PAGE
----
Boycott Not Only Disappointing, But Disserviceable to Liberians
In consonance with the 1986 Constitution of Liberia, a group of Liberians under the banner of the Coalition for the Transformation of Liberia and Citizens for Change recently decided to protest against the administration of President Ellen Johnson-Sirleaf. The protest was against the backdrop of growing dissatisfaction among members of the group about situations they regarded as retarding the country’s development, including corruption, nepotism, as well as unemployment, among others.
In view of the foregoing, a protest was planned/organized for Friday, April 12, 2013 (National Fast and Prayer Day in Liberia) if Madam President did not address the issues raised by the would-be protesters- something which raised a lot of concerns among the population. As the result of intervention of the Coalition of Civil Society organizations, Liberia Council of Churches, Inter-Faith Council, as well as some members of the Liberian Legislature, the April 12 demonstration by the Coalition for the Transformation of Liberia and others was called off pending a meeting to address the issues.
There may have been an air of relief to many Liberians at the time when the is peace, when an official statement from the protesters was read on a number of news outlets in Monrovia and its environs, even though another pseudo group of individuals under the banner of the Grassroots Leadership rejected the suspension of the protest against the government.
On Monday, April 22, 2013, President Ellen Johnson-Sirleaf hosted a meeting at the Foreign |Ministry on Capitol Hill with some Liberian youth organizations to discuss a number of issues, including those raised by the Coalition for the Transformation of Liberia and Campaigners for Change.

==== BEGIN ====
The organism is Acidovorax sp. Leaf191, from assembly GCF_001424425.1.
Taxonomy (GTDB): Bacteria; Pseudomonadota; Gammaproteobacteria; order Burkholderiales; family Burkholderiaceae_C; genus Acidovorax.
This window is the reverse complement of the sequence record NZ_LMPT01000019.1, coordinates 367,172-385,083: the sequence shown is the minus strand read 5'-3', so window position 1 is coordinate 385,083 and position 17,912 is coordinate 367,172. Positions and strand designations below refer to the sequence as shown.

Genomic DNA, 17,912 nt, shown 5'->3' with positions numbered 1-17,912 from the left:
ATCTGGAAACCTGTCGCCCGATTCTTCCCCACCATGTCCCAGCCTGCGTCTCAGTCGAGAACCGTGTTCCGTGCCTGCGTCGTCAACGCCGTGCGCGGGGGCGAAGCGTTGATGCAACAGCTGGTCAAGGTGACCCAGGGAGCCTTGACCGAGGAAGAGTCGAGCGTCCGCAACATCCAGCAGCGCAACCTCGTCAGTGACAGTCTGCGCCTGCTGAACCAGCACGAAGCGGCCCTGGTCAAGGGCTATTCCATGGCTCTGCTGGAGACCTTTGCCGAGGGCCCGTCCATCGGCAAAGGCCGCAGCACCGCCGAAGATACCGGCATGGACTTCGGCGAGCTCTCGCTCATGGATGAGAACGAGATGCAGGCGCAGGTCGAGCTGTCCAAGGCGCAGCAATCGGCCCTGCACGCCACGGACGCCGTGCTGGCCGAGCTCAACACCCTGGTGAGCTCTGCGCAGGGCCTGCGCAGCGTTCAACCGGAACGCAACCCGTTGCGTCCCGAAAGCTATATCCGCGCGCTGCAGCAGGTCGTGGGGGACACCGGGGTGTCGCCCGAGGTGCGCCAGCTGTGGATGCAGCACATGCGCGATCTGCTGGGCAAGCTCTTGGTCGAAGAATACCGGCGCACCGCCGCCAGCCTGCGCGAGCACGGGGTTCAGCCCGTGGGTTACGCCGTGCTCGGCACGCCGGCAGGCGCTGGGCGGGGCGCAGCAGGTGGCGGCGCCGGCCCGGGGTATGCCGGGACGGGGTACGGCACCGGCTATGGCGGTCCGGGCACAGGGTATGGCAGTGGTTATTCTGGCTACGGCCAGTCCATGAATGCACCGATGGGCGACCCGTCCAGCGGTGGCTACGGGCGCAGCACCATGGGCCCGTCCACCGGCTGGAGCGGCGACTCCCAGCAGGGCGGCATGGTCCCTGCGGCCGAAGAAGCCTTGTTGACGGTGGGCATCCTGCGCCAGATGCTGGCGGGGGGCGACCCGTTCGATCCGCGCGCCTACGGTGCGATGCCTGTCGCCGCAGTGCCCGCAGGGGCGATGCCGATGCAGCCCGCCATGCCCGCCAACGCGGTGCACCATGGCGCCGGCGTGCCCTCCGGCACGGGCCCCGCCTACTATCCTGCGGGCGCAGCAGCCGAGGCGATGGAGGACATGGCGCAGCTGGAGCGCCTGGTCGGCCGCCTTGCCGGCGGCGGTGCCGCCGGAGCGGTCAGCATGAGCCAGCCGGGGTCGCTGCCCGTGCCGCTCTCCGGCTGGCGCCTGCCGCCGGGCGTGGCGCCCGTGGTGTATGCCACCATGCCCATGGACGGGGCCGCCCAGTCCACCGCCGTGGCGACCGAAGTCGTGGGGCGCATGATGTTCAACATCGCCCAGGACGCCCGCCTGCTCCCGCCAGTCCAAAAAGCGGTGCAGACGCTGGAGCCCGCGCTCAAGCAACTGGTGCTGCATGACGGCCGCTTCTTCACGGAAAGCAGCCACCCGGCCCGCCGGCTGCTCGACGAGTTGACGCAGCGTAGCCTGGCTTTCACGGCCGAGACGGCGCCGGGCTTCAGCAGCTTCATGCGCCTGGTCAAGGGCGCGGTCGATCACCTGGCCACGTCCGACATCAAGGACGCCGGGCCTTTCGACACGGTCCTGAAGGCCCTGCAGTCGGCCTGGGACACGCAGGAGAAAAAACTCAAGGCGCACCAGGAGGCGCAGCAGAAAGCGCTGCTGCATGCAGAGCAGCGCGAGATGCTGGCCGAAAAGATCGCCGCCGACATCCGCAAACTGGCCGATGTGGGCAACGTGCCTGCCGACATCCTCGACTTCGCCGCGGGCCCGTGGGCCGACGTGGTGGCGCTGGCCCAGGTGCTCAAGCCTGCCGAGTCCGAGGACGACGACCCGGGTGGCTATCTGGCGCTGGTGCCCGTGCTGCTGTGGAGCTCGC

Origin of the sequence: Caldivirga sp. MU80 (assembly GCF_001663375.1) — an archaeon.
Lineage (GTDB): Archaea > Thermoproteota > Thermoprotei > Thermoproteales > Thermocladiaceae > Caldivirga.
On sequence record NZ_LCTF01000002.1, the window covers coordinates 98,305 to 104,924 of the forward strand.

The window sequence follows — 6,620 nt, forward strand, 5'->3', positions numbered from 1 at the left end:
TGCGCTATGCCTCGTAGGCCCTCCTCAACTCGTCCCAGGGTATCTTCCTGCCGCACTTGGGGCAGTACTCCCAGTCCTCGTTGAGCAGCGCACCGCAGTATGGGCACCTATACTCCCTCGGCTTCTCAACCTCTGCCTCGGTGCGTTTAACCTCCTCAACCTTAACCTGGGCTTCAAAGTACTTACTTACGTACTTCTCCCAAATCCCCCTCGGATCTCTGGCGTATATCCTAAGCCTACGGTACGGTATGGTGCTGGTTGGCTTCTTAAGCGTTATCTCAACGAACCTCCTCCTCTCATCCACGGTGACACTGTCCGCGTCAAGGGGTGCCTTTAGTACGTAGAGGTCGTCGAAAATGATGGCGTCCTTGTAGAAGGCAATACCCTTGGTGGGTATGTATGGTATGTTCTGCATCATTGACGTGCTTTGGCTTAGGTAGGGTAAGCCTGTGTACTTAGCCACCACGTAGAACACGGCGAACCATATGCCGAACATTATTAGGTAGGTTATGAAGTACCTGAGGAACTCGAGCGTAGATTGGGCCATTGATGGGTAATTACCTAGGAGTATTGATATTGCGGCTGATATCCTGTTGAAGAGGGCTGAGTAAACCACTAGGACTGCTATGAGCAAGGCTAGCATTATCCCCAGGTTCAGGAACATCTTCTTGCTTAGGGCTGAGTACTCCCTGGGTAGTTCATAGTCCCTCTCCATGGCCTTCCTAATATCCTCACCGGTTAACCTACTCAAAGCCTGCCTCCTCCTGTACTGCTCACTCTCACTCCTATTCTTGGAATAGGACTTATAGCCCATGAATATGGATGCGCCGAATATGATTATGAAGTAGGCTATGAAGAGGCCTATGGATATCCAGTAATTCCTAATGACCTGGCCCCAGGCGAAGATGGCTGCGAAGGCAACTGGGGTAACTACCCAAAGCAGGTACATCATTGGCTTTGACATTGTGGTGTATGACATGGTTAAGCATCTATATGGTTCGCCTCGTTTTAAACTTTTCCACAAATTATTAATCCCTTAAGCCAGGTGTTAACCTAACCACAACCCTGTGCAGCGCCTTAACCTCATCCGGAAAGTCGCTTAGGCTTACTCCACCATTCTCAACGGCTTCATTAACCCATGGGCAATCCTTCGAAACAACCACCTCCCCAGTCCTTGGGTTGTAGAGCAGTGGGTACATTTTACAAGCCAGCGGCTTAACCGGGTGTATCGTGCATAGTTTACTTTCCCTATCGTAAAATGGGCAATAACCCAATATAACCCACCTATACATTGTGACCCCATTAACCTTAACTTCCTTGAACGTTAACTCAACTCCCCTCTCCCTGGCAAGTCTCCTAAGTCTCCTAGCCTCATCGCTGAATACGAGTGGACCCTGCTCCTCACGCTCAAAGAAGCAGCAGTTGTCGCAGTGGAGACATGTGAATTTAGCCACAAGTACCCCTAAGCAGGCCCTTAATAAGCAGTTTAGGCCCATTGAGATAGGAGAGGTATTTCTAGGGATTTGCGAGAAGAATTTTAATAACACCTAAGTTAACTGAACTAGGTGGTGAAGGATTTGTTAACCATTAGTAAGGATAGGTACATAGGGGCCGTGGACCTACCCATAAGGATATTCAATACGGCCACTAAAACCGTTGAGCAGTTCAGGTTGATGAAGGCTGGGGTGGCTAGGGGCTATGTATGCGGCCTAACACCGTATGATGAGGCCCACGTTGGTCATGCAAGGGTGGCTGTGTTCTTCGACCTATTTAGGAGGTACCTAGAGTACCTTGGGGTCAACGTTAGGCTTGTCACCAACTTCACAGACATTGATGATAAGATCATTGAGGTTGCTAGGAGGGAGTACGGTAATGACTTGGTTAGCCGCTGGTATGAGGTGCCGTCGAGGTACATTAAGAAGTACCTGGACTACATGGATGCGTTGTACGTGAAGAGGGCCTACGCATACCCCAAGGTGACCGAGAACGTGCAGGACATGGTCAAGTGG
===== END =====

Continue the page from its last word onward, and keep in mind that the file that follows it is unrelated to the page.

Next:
Unfortunately, the latter refused to attend Monday’s meeting with the Presiding for a number of reasons, including the failure of the Executive Mansion to extend official written invitation to them and those who served as “guarantors” for the suspension of the demonstration. In earnest, the so-called coalition and campaigners were completely out of order and did not do justice to themselves and the people for whom they claimed to have been advocating by refusing to honor the invitation of the President.
Their grievances earlier addressed to the President would have been manifested in their presence had they been in that meeting, .i.e, they would have been better positioned to further advance their arguments as other young people who also identified with their cause buttress them to exert pressure on the President. Their decision to boycott Monday’s meeting was not only disrespect to the Office of the President of Liberia, but a complete disservice to the people of Liberia.
Such action by the Coalition and Campaigners only suggests to many well-meaning Liberians, who may have sympathized with them, that they may be a group of individuals who were unprepared intellectually to discuss or argue their case with Madam Sirleaf face-to-face-rendering them undesirable. Our brothers should have attended the Monday’s meeting and made their case real since we and other international organizations, as well as diplomatic missions were already cognizant of their issues.
Now that they have betrayed the cause of the people they claimed to have been working for, but their credibility/integrity may as well be at stake, especially with the general belief that their primary objective for the protest was to make “enough noise just to attract huge funding” from the government. Their action will continue to be considered as the most disappointing and disserviceable in any advocacy, and that it would be very difficult for the people of Liberia to trust them.